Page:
What is a Coronary Angioplasty procedure?
The heart receives blood via a set of arteries known as the coronary arteries. Healthy arteries are flexible, strong and elastic and have a smooth inner lining that allows blood to flow freely. These arteries can become stiff and narrow if cholesterol, cells and other substances build up inside the arteries. This build up can cause a partial or total blockage in the artery, restricting blood flow which in turn can restrict vital oxygen and nutrients.
A reduced flow of blood to the heart can cause various symptoms. Chest discomfort is the most common symptom. This is called angina. Both a partial and completely blocked artery can lead to a heart attack.
Treatment of angina may be by one of three means:
- Medications to improve blood supply through the narrowed arteries;
- Coronary artery bypass surgery;
- Percutaneous transluminal coronary angioplasty.
- Coronary Angioplasty is an invasive procedure performed to reduce or eliminate blockages in the coronary arteries, restoring blood flow to the heart tissue that has been deprived of oxygen and nutrients.
Coronary Angioplasty is not suitable for all blocked or narrow coronary arteries. Factors such as the number of blockages and where they are situated will determine if angioplasty is the most suitable treatment option for you. Your cardiologist will have determined the most suitable treatment based partly on the result of the Coronary Angiography.
How to prepare Coronary Angioplasty procedure
You will be asked to fast for 4 hours prior to the procedure, this includes food and water, although if you need to take medications you will be able to have a small amount of water.
Your cardiologist will advise if there is to be any changes to your usual medications prior to the procedure. If you are on Warfarin, you will usually be asked to cease taking this for 3-4 days prior, but you will need to check this with your Cardiologist. DO NOT stop taking Aspirin or Plavix / Iscover. Take other medication as usual on the day with a small amount of water. If you are unsure of any of the above, please check with your doctor.
Please advise the staff if you are aware of any allergies you may have. X-ray dye (contrast solution) used in in this procedure contains Iodine. If you have an allergy to Iodine, you must inform your doctor prior to this procedure.
A small plastic tube called an Intravenous Cannula will be inserted into a vein in your arm and an intravenous drip will be connected to it.
You may be given a mild sedative prior to the procedure to help you relax.
Your right groin area or right radial area on your arm will be clipped and you will be asked to shower using an antiseptic soap and dress in a hospital gown.
Your doctor may request you to have some tests done prior to the procedure when you arrive in hospital. These may include blood tests, 12 lead Electrocardiograph (ECG) and/or a chest X-ray. Bring with you any chest X-rays you may have had from the last 6 months.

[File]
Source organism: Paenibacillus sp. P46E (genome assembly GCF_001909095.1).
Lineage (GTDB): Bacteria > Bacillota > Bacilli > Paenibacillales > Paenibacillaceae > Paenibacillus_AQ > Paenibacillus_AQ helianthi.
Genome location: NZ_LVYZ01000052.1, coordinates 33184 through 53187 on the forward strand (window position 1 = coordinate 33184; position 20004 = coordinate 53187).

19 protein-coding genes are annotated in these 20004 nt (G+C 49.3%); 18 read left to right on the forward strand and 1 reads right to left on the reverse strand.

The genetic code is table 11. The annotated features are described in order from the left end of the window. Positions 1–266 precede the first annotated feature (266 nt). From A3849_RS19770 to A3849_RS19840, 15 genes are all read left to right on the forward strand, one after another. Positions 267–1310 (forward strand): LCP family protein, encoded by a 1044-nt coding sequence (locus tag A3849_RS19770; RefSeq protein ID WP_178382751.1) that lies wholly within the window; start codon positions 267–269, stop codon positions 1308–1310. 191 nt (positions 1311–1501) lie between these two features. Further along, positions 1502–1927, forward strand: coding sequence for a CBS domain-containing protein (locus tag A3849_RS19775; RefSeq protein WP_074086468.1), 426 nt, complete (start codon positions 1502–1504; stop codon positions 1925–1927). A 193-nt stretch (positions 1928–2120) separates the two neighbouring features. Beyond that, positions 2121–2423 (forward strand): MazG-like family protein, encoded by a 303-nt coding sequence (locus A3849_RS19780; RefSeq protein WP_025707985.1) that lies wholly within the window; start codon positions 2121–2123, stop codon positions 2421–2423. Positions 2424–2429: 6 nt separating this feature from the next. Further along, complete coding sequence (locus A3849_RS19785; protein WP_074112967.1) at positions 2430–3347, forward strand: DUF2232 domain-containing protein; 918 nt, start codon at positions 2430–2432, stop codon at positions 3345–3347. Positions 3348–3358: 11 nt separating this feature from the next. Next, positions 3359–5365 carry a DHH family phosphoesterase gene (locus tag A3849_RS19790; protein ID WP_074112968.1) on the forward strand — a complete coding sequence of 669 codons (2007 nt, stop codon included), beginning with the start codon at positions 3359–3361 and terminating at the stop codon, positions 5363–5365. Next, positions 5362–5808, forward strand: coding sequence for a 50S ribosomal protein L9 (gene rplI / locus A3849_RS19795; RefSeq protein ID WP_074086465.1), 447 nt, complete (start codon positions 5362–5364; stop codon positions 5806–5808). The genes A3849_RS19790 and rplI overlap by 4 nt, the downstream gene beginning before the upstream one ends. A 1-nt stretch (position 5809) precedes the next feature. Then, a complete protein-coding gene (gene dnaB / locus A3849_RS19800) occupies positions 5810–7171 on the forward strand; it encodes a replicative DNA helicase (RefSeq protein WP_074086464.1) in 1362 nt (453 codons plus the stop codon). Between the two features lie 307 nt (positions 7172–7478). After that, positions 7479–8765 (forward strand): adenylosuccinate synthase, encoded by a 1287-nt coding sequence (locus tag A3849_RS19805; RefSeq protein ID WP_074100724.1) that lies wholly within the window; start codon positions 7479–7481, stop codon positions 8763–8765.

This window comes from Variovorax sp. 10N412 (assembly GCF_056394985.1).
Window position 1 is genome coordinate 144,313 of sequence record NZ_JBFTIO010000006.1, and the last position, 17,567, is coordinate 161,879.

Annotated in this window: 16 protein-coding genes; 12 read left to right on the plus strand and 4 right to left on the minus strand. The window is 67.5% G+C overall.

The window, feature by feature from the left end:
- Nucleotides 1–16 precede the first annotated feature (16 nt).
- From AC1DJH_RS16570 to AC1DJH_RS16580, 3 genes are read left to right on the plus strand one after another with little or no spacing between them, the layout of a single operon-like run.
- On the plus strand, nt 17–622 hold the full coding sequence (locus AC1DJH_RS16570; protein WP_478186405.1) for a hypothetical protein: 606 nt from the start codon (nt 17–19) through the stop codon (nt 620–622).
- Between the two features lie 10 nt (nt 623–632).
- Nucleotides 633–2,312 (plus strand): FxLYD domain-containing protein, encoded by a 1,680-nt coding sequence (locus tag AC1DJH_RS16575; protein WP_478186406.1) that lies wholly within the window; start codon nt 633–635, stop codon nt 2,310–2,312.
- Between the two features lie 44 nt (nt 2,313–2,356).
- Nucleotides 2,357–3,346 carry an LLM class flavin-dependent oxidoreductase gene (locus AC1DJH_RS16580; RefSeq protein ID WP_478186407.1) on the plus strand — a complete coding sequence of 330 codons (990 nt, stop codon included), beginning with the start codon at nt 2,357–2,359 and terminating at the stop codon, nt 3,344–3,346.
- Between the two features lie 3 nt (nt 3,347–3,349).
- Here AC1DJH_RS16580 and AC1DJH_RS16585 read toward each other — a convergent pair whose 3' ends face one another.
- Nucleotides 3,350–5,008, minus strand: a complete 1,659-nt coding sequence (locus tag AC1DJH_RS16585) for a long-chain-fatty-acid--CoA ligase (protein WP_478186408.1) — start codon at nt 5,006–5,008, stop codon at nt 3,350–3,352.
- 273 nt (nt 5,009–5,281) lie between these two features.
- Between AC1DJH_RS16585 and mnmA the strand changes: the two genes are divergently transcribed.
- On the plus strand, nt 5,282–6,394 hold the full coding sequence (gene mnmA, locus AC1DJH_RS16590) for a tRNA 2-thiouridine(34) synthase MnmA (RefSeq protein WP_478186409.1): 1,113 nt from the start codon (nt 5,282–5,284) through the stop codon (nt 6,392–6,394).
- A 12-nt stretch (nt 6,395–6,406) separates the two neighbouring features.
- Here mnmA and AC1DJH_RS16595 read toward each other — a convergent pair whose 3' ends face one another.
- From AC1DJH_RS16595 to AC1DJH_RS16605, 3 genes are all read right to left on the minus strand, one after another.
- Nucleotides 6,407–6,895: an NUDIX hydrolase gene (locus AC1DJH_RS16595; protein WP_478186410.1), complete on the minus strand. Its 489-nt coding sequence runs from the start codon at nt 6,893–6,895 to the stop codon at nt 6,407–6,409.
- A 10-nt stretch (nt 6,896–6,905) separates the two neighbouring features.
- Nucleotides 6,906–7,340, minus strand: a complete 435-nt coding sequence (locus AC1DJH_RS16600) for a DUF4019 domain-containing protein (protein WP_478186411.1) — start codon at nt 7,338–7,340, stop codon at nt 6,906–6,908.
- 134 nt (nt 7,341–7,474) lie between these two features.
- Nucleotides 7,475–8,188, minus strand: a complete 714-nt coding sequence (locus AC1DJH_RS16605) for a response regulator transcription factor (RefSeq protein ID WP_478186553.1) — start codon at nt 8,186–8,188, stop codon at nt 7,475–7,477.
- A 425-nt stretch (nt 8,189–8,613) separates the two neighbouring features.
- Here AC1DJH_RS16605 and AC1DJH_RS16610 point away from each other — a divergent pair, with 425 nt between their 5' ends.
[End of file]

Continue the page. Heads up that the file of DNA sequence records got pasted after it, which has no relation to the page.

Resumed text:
What happens during a Coronary Angioplasty procedure?
Depending on how many blockages you have will depend on the length of the procedure, your procedure will most likely take between 40 minutes to 1 ½ hours.
The procedure is performed in a special theatre called the Cardiac Catheter Laboratory. This theatre has X-ray equipment and monitors to assist in acquiring pictures of the coronary arteries. Electrodes are attached to your arms, chest, legs and back to monitor your heart rhythm. Your Blood pressure and oxygen saturation will also be monitored throughout the procedure.
General anaesthetic in NOT required for this procedure, so you are awake for the duration. You may be given additional medications for sedation or pain relief during the procedure through the intravenous drip connected to the small tube in your arm.
Access to the blood circulation may be from the right or left leg, right elbow or right wrist artery. A small amount of a local anaesthetic agent (usually 1% Lignocaine) is injected into the skin. You may briefly experience a cool or a mild stinging sensation.
A hollow needle is inserted into the artery and a small tube (6cm to 9cm in length) called a “sheath” is inserted so as to gain access to the circulatory system. You may feel a bit of pressure while the sheath is being inserted. Thereafter you should not feel any discomfort.
A long, thin plastic tube called a “catheter” is inserted into the sheath and advanced through the arterial system into a coronary artery. You won’t feel the catheter in your body.
By watching on a special X-ray screen, the cardiologist can move the catheter into the artery. A small amount of contrast dye is injected through the catheter. Areas of blockage are shown up on the X-ray images, so your cardiologist knows precisely where to target treatment.
Next, a very thin wire is threaded into the narrowed artery across the blockage. Over this wire, a thin, expandable balloon is passed to the blockage. The balloon is inflated at the site, partially decreasing the amount of blockage. The balloon then deflates.
Because the balloon temporarily blocks blood flow to part of your heart, it is common to experience chest discomfort / pain while it is inflated. Your cardiologist might inflate and deflate the balloon several times before it is removed, stretching the artery a bit more each time to widen it. If you have several blockages, the procedure may be repeated at each site.
Your cardiologist and a team of cardiac nursing staff will be monitoring you during the procedure. If you are experiencing any discomfort or pain, it is important that you let them know. Your cardiologist will prescribe medication that the nursing staff will administer during the procedure to try and make you as comfortable as possible.